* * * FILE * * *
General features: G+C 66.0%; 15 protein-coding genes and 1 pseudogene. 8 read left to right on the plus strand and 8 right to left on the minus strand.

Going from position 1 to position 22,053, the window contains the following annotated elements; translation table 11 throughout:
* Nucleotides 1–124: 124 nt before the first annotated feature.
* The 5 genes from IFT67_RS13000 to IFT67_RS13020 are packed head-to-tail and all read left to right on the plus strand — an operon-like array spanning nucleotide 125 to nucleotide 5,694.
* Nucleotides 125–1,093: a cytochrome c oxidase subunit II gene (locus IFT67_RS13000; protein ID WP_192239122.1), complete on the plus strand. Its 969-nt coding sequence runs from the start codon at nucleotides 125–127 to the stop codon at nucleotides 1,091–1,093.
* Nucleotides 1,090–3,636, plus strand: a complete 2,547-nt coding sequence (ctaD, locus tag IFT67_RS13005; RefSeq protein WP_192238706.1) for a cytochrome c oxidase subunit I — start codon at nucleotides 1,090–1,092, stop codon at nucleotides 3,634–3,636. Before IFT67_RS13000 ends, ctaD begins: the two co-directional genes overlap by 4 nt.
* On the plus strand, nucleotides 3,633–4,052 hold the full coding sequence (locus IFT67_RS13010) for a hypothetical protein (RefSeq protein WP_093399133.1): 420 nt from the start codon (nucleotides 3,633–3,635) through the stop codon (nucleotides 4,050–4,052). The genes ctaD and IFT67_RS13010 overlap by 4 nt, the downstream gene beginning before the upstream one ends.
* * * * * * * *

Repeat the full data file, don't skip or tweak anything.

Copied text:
General features: G+C 66.0%; 15 protein-coding genes and 1 pseudogene. 8 read left to right on the plus strand and 8 right to left on the minus strand.

Going from position 1 to position 22,053, the window contains the following annotated elements; translation table 11 throughout:
* Nucleotides 1–124: 124 nt before the first annotated feature.
* The 5 genes from IFT67_RS13000 to IFT67_RS13020 are packed head-to-tail and all read left to right on the plus strand — an operon-like array spanning nucleotide 125 to nucleotide 5,694.
* Nucleotides 125–1,093: a cytochrome c oxidase subunit II gene (locus IFT67_RS13000; protein ID WP_192239122.1), complete on the plus strand. Its 969-nt coding sequence runs from the start codon at nucleotides 125–127 to the stop codon at nucleotides 1,091–1,093.
* Nucleotides 1,090–3,636, plus strand: a complete 2,547-nt coding sequence (ctaD, locus tag IFT67_RS13005; RefSeq protein WP_192238706.1) for a cytochrome c oxidase subunit I — start codon at nucleotides 1,090–1,092, stop codon at nucleotides 3,634–3,636. Before IFT67_RS13000 ends, ctaD begins: the two co-directional genes overlap by 4 nt.
* On the plus strand, nucleotides 3,633–4,052 hold the full coding sequence (locus IFT67_RS13010) for a hypothetical protein (RefSeq protein WP_093399133.1): 420 nt from the start codon (nucleotides 3,633–3,635) through the stop codon (nucleotides 4,050–4,052). The genes ctaD and IFT67_RS13010 overlap by 4 nt, the downstream gene beginning before the upstream one ends.